Kendrick Lamar continues to show why he's an unmatched force with a B sides collection | Bleader

Kendrick Lamar continues to show why he's an unmatched force with a B sides collection

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When is a compilation of one-off tracks and previously unreleased material more than just bait for superfans and completists? When the artist releasing it is exceeding himself so consistently that he seems about to hit escape velocity, for one. That's the case with Untitled Unmastered, which Kendrick Lamar dropped with no warning late Thursday night. As a comp, the new album predictably lacks the thoughtful cohesion of the seismic, sprawling full-lengths Good Kid, M.A.A.D. City and To Pimp a Butterfly. Lamar occupies such an exalted position in pop culture that his music can take on new life once it's in the public's hands (consider how Black Lives Matter protestors have adoped "Alright"), and three of the eight songs on Untitled Unmastered had seen the light of day before last week—he performed "Untitled 03" on the final Colbert Report in 2014, part of "Untitled 02" on The Tonight Show With Jimmy Fallon in January, and a fraction of "Untitled 05" during this year's Grammys. Though the new album seems to have scooped up scattered cuts like a fishing net, the music has the same fierce sense of necessity that Lamar instills in his best material.

It's hard to pick a favorite "Untitled" after just a few days—I'm still getting settled with the album. While I love the way "Untitled 05" wrestles with the karmic weight of its protagonist's horrific crime, the moody "Untitled 02" currently has my attention, which is why I've picked it as today's 12 O'Clock Track. The song's low-gurgling synths, pitter-pattering piano, quietly clattering percussion, and sweltering, snakelike saxophone all partake of the spirit and sound of To Pimp a Butterfly, as does Lamar's performance. He raps about the many routes he could take at this point in his career, revealing some of the obligation and responsibility he feels to his public—not just to the people in his life or to those still struggling to get by in Compton, but also to every person who shares his color of skin.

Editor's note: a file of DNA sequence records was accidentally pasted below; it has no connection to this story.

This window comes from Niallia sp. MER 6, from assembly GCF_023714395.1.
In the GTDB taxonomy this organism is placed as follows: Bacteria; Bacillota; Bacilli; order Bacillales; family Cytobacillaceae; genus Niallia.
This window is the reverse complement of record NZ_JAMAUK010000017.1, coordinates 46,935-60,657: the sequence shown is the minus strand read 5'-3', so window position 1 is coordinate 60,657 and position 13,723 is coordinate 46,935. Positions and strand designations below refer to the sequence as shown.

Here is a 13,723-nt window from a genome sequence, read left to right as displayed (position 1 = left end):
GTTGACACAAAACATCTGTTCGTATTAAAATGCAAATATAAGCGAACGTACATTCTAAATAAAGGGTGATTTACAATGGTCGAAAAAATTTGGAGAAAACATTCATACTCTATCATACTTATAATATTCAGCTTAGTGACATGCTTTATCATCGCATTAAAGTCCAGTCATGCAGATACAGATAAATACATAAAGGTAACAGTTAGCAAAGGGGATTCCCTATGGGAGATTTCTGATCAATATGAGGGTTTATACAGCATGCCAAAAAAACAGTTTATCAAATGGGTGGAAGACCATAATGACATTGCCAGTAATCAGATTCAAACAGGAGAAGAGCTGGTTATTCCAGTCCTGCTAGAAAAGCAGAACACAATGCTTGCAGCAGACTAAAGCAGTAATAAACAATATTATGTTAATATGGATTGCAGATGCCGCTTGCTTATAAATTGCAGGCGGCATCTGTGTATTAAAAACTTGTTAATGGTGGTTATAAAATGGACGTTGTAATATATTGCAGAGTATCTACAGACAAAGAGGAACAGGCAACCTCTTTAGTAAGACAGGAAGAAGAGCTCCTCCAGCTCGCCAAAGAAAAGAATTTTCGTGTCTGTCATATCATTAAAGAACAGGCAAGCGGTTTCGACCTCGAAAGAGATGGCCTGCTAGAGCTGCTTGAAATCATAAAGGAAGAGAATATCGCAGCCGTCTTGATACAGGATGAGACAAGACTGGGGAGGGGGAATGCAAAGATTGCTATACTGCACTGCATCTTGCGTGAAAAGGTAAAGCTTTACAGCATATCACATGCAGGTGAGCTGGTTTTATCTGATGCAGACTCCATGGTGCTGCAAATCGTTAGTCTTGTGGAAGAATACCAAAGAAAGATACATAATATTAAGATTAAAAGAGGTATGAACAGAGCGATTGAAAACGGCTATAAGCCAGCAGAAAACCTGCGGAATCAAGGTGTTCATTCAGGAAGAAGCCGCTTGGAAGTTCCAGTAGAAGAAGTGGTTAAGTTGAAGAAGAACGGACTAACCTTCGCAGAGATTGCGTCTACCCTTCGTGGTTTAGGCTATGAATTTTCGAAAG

That sense of responsibility pressed down so heavily it almost felt claustrophobic on To Pimp a Butterfly, and that helped give the album its definition and vitality. When he raps about his place in the greater culture on "Untitled 02," his burden feels less Sisyphean. Lamar hardly sounds carefree, but he seems fueled by positive possibilities that once felt out of reach.



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